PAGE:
The “What Now?” Edition
And so we arrive at the end of the Barack Obama administration by my account and that of objective reality – a business ethics disaster. The villains who almost destroyed the world economy found not justice but money and friendship in the Obama Administration. The financial criminals who did so much to destroy the fabric and any sense of honor in this society walk the streets as free men and, in fact, take their places at the highest levels of government in our new administration. Barack Obama failed at one of the most critical duties of the President of the United States. He failed to bring evil men to justice.
And now some of those same evil men will be making policy in the new administration. That was easily predictable.
I refused to support Hilary Clinton because many of those same bankers were part of her campaign and would have been part of her administration. When given the opportunity to speak to the criminal scum that endangered our society and have destroyed the economic lives of millions – this was her approach:
Far from chiding Goldman Sachs for obstructing Democratic proposals for financial reform, Clinton appeared to sympathize with the giant investment bank. At a Goldman Sachs Alternative Investments Symposium in October 2013, Clinton almost apologized for the Dodd-Frank reform bill, explaining that it had to pass “for political reasons,” because “if you were an elected member of Congress and people in your constituency were losing jobs and shutting businesses and everybody in the press is saying it’s all the fault of Wall Street, you can’t sit idly by and do nothing.”
Of course, she tried to keep this boot licking approach secret by refusing to release the transcripts of the speeches. In the foolishly moral like me, it would seem speaking in secret with a message of government servitude to the banking industry while saying something different to us would be wrong but her lack of ethics and morality were apparent to only people like me. There were many that were willing to overlook this kind of behavior on the grounds that the other guy was worse. I decline to do so. And I made the right decision. This administration will be terrible but the kind of sustained think tank, contributor controlled, Democratic Leadership Council inspired oligarchy, could have continued for decades. She could very well have made this Neo-liberal monstrosity a permanent part of our institutions.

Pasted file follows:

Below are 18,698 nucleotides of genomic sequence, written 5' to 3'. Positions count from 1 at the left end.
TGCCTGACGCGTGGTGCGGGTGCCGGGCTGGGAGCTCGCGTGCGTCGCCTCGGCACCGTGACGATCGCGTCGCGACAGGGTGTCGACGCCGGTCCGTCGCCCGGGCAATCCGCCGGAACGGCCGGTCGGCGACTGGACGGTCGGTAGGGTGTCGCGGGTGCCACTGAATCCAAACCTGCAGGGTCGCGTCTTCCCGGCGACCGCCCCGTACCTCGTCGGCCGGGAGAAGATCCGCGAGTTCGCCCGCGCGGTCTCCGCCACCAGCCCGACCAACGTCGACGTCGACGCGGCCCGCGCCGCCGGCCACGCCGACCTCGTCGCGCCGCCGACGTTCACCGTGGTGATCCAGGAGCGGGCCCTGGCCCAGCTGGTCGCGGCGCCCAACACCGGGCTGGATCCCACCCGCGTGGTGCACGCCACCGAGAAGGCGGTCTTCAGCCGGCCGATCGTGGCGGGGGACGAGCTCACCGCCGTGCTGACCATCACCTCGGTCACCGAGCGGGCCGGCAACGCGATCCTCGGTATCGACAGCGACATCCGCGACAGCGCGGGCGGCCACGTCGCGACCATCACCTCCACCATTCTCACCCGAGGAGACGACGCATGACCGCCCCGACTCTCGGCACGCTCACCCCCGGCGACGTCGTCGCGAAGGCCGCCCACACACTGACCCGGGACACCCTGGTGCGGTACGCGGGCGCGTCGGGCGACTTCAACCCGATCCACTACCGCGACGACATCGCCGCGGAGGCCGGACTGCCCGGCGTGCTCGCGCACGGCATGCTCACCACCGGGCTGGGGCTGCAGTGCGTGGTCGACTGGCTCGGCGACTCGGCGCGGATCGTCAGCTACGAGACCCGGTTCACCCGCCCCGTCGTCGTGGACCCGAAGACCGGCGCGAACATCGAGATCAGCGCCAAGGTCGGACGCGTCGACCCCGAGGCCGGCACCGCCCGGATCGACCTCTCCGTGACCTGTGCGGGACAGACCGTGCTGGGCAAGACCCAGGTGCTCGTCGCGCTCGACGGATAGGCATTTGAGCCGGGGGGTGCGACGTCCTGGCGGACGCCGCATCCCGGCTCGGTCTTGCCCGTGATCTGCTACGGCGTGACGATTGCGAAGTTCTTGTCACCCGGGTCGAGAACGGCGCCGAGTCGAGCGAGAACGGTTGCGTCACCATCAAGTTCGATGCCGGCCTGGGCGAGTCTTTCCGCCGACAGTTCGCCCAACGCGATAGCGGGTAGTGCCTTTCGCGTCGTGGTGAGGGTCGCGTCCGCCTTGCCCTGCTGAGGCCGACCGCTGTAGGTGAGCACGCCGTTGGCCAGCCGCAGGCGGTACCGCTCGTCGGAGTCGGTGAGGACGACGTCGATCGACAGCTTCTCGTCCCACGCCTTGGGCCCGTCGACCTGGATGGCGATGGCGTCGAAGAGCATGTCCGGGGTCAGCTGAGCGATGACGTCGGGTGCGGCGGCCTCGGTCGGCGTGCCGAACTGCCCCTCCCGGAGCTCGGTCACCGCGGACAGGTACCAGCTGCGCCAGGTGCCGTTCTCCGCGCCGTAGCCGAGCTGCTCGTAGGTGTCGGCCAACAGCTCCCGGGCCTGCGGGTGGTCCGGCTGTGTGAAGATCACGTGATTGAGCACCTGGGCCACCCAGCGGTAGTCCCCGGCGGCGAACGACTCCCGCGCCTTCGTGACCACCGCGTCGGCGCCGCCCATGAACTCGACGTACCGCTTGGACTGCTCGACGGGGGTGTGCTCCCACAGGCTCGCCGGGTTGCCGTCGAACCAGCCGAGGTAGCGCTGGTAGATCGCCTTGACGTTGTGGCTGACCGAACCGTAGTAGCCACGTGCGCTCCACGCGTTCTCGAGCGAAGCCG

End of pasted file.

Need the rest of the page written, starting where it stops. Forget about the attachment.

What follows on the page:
I do not think it is irrational behavior on my part to wait for a candidate who is willing to enforce the law against the banking industry. I do not think that expecting a President to defend the nation from those whose financial excesses endanger the common good and the economic lives of millions should be surprising or outside the bounds of our politics.
So what now, am I willing to hold Donald Trump to the same standards I expected of Barack Obama and Hilary Clinton? Yes I will. I do admit there is a level of strangeness in the new President that I find daunting. Let me explain.
I have taught for many years and I have my students write essays. A good portion choose to do no research before writing, not even the most casual internet browse. And it’s like talking to your neighbor over the offense or in the bar with a fellow drinker. They just write their gut feelings which are very often just ill conceived nonsense. And that is the sense I get from President Trump. Further, I sense no intellectual depth at all. His behavior is almost primal.
People often want to put me in some kind of ideological box. I am supposed to be a liberal or a progressive or something. People are astonished at my criticisms of Obama because “Well, isn’t he your president?” He was President of the United States and I voted for him the first time and refused to vote for him the second time. In my mind, following the party line is wrong whether it is that of the Republican Party, the Democratic Party or any other party. I am a passionate advocate for women’s equality and I have come to a point where I consider racism such despicable nonsense that those espousing it are no longer in my judgment ladies or gentlemen.
I have no illusions that the stranglehold of contributors on the Democratic Party establishment will be broken or that the Republicans will find a sense of purpose beyond winning and servitude to the wealthy.
I speak for business ethics and that is enough.
James Alan Pilant